The Witch Queen of New Orleans

I met the Witch Queen at St Luke’s Behavioral Health. I had just started there after fleeing Banner Del E Webb Medical Center. The Witch Queen had been on my unit–AP 5–for quite some time. She was what we in the business refer to as a ‘placement problem.’

Almost all psychiatric treatment centers are acute care facilities. In places such as these, patients are stabilized as quickly as possible and then discharged back home, or to a halfway house, a group home, a homeless shelter–something/anything like unto that. In essence, all patients have to be discharged to a some where.

Every now and then a patient will be admitted to your facility that finding the where place to send them to is supremely difficult. This is usually the result of said patient being an unimaginable, monstrous pain in the ass, and they have essentially been kicked out of every decent existing placement facility in your area. Even all the roach motel placement dives that will normally accept anyone with a pulse and the money to pay for their care won’t take them either.

What you’re left with is a nightmare because the person no one wants is stuck inside your facility, and you’re trapped inside with them. It’s like being in a horror movie, except it’s not a movie, and no one ever gets to say, “Cut!”

This is where having an amazing social worker comes in handy. In the world of Inpatient psychiatric treatment, the psychiatrist orders medications. The nurse administers the meds and manages any medical issues, as well as as a varied assortment of other duties as required. And the social worker drives the discharge bus. Social workers also perform a thousand and one other miscellaneous duties, much like nurses. Take it from me, a really good social worker is worth twice his or her weight in gold.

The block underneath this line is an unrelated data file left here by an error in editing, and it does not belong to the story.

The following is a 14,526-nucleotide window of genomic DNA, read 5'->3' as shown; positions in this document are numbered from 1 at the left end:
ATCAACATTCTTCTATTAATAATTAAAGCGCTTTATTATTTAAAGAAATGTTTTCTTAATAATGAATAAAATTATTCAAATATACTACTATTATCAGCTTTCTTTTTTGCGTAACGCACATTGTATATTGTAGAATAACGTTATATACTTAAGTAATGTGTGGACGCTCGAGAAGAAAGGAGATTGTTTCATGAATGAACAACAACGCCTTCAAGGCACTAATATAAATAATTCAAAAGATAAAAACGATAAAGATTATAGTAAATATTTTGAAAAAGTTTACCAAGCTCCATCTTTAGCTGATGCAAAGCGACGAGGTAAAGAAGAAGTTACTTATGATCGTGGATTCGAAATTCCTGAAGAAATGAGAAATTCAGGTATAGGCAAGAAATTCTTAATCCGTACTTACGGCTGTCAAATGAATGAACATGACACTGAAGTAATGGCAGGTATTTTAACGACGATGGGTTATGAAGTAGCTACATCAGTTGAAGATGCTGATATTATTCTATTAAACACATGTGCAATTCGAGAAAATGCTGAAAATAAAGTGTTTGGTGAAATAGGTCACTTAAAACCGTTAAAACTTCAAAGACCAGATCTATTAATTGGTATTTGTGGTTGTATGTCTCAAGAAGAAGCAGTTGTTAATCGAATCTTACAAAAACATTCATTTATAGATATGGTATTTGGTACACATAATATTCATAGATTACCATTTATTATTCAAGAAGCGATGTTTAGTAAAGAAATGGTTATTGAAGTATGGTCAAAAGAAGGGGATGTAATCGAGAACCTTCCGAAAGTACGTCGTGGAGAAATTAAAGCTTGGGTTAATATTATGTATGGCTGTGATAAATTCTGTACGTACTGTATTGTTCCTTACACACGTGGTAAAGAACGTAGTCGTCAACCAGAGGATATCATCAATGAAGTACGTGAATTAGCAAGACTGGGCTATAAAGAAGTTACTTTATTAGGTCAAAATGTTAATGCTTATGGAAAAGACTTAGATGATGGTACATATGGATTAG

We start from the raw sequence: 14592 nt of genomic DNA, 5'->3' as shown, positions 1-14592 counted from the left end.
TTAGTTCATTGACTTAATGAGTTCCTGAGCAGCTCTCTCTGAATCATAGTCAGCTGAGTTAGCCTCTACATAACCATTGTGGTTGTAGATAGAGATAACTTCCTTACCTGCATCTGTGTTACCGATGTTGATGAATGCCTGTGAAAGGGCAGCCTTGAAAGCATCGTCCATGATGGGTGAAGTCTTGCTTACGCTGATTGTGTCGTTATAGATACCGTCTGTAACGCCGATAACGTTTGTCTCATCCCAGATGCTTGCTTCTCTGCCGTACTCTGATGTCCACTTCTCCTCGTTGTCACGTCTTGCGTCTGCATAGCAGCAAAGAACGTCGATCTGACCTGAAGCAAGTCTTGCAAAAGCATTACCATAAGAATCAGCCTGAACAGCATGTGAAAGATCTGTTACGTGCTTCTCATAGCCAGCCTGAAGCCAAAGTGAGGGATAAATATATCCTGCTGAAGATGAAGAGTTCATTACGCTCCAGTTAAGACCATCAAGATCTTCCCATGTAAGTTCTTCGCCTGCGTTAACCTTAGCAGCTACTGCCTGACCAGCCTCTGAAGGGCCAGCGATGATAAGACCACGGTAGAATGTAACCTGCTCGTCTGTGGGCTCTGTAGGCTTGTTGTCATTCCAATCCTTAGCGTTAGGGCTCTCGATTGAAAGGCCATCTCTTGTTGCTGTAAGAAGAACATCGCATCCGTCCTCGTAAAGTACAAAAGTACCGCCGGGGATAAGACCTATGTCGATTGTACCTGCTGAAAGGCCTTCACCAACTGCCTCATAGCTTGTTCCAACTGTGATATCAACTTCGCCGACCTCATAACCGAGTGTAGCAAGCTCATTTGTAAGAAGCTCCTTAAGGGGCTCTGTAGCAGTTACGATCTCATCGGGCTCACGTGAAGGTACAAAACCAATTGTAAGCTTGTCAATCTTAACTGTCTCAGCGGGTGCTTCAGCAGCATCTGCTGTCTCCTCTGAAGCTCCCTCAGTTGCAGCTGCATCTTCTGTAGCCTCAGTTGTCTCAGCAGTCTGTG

My personal favorite social workers based on the fact that I actually worked with them: Tom McClellan, best social worker at the MVAMC. Mike Greeman, second best social worker at the MVAMC. Brian Lockwood, great social worker at the MVAMC. Denise Blackfeet Wagner, really great social worker at the MVAMC. Michelle Zwemke Burns, great social worker at Del E Webb. Amy Bressler, great social worker at Del E Webb. Ray Young, great social worker at Aurora. Karen Rae Goff, my personal favorite greatest social worker at Aurora, ever. For all time.

Oddly, I can’t remember the names of any of the social workers at St Luke’s. I do remember one of the social workers–she dressed like a prostitute, right down to the fishnet stockings and the miniskirts. Maybe social worker was her day job…

Now then, where were we? Oh, yes. The Witch Queen.

Her name was Larue. I think ‘The Diary of a Mad Black Woman’ was written about her. If it wasn’t, it could’ve been. She was from New Orleans, and she ended up in Arizona in the aftermath of Hurricane Katrina, somehow. This is how I imagined it happened: someone, probably a social worker, bought her a bus ticket as far away from the Big Easy as they could afford, and that’s how she ended up in Phoenix.

It didn’t take long for Larue to develop a reputation once she arrived in Phoenix. She was quickly banned from all the nice placement facilities. The placement dumps followed suit quickly. She probably set a record for how quickly no place in Phoenix wanted her at their facility.